Have you met other inmates whose stories stayed with you? That were willing to talk? I would imagine that a lot of prisoners don't want to talk about the crimes they committed.
Most murder defendants and many convicted murderers are unwilling to discuss their crimes. However, I have met and evaluated other murderers who were plagued with guilt and, as a result, were willing to discuss their crimes in detail.
I couldn't believe how sympathetic I felt toward Tom. I always thought, "Once a murderer, always a murderer," yet I honestly I think I could sit in a room and have a conversation with him without being afraid. You did a phenomenal job of making Tom seem human, rather than a complete monster. How would you describe Tom as a person?
As previously described, Tom Odle is a highly intelligent, articulate and insightful individual. He is a voracious reader and enjoys reading books on various topics, including politics, history, psychology and sociology. He is polite, patient, and respectful. He is also opinionated and enjoys discussing and debating his opinions and those of others.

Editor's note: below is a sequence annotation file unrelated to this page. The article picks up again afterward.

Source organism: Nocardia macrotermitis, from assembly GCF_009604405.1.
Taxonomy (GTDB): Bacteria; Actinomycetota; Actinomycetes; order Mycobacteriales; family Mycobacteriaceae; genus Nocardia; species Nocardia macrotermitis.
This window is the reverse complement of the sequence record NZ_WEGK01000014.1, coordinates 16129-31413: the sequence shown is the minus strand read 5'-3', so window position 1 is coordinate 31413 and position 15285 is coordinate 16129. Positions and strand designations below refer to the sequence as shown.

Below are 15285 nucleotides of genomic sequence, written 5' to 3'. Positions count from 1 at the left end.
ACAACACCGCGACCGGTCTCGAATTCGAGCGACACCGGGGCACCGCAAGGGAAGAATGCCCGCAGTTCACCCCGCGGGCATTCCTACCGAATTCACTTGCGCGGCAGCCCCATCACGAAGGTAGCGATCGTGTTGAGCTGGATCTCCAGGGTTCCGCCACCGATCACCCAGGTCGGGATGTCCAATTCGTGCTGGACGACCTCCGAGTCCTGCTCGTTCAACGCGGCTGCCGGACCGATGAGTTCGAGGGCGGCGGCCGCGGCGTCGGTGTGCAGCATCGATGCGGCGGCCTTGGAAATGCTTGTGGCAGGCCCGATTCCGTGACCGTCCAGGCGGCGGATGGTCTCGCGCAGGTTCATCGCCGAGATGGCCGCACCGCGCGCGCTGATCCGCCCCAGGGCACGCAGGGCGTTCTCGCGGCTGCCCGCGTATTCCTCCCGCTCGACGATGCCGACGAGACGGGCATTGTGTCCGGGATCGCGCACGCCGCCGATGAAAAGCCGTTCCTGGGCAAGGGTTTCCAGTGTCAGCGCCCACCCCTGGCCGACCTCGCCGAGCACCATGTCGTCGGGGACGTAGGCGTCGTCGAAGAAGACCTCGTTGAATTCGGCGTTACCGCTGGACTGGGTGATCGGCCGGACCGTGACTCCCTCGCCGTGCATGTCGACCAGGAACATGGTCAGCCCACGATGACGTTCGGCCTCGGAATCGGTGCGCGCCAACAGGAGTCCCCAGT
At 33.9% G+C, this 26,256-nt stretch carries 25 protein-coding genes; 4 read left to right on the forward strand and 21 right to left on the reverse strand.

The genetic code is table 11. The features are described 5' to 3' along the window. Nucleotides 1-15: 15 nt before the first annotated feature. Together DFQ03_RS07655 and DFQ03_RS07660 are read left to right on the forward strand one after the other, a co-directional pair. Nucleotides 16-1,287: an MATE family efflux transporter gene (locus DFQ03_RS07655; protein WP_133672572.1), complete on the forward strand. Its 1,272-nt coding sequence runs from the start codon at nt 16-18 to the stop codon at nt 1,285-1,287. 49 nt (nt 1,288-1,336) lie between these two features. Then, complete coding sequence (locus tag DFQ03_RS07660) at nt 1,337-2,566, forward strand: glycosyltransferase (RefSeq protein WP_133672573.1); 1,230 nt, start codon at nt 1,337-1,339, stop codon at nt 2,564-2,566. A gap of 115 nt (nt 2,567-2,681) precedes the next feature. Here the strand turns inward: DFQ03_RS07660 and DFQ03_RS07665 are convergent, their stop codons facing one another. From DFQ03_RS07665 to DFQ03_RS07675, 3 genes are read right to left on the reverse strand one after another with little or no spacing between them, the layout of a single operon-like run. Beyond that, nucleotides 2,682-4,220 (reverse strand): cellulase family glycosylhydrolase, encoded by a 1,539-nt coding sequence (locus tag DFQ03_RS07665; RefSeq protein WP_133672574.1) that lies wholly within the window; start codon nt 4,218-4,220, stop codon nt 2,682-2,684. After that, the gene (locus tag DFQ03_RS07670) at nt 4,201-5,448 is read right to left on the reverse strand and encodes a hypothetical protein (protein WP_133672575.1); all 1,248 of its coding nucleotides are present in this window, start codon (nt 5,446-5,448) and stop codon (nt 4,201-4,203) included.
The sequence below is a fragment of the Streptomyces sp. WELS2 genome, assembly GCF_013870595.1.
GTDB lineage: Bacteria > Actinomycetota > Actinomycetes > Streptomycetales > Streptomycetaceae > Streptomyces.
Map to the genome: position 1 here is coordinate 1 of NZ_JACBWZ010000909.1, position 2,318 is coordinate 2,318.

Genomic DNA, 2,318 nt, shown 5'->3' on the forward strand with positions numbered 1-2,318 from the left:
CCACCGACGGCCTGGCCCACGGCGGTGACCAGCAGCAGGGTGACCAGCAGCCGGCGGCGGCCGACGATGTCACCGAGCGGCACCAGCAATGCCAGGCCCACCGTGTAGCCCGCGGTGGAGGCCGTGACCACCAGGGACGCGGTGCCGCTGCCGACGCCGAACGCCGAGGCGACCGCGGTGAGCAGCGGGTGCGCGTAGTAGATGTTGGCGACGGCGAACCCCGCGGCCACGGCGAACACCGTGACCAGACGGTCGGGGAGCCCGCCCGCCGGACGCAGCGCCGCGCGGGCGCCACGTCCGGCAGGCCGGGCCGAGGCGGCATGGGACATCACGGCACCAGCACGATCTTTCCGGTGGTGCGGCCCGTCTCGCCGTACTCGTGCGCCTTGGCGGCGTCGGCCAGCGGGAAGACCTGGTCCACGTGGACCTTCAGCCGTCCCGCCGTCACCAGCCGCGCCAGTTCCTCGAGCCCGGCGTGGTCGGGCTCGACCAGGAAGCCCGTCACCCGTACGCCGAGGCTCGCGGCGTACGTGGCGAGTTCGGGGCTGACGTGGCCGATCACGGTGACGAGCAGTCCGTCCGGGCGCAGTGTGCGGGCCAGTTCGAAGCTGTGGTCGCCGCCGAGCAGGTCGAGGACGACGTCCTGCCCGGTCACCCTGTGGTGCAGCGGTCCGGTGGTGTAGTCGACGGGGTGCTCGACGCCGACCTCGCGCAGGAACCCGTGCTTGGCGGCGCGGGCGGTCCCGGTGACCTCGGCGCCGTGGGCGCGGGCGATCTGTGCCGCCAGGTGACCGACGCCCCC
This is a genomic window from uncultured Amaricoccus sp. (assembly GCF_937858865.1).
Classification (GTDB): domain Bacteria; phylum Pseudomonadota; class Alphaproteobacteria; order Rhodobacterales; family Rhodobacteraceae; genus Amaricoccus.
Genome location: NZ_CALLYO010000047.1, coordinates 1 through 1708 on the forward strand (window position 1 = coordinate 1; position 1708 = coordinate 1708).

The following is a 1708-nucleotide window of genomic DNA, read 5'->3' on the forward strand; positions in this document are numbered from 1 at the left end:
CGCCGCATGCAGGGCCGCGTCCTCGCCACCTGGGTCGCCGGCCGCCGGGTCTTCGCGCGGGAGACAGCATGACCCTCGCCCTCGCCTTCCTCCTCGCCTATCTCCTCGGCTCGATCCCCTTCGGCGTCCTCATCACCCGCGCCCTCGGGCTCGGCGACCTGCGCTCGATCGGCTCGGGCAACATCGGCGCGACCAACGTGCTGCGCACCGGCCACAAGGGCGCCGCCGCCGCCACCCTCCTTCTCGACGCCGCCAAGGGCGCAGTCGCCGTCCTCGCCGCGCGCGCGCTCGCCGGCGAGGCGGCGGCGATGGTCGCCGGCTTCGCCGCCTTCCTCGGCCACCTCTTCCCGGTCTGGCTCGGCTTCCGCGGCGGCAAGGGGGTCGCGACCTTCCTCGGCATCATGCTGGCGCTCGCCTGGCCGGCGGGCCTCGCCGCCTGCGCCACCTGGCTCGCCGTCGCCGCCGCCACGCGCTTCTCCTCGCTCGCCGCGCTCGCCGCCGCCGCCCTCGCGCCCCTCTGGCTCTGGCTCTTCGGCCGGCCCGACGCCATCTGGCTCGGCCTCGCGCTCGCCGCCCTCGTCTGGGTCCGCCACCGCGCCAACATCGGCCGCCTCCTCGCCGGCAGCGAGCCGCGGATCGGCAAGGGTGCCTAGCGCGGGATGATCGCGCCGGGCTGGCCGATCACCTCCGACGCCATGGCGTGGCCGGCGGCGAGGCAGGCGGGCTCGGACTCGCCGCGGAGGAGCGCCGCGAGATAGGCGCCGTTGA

Do you think you will write another "true crime" book? (I used quotes, because I think this book is much more than that.)
Yes, I will.
What made you decide to become a clinical neuropsychologist?
I pursued education and training in the field of clinical neuropsychology because I was interested in cognition and thought, and particularly the brain structures and neurodynamic processes that underlie cognition. As a result, I pursued clinical neuropsychology, because it focuses on the psychological effects of brain disorders and brain damage.
You are a practicing neuropsychologist who also teaches, testifies in court, and are on many boards, among other things. How did you find time to write a book? How do you juggle all of your responsibilities?
Like many people, I establish priorities regarding what I want to accomplish and execute the strategies I have developed in order to try to achieve my goals.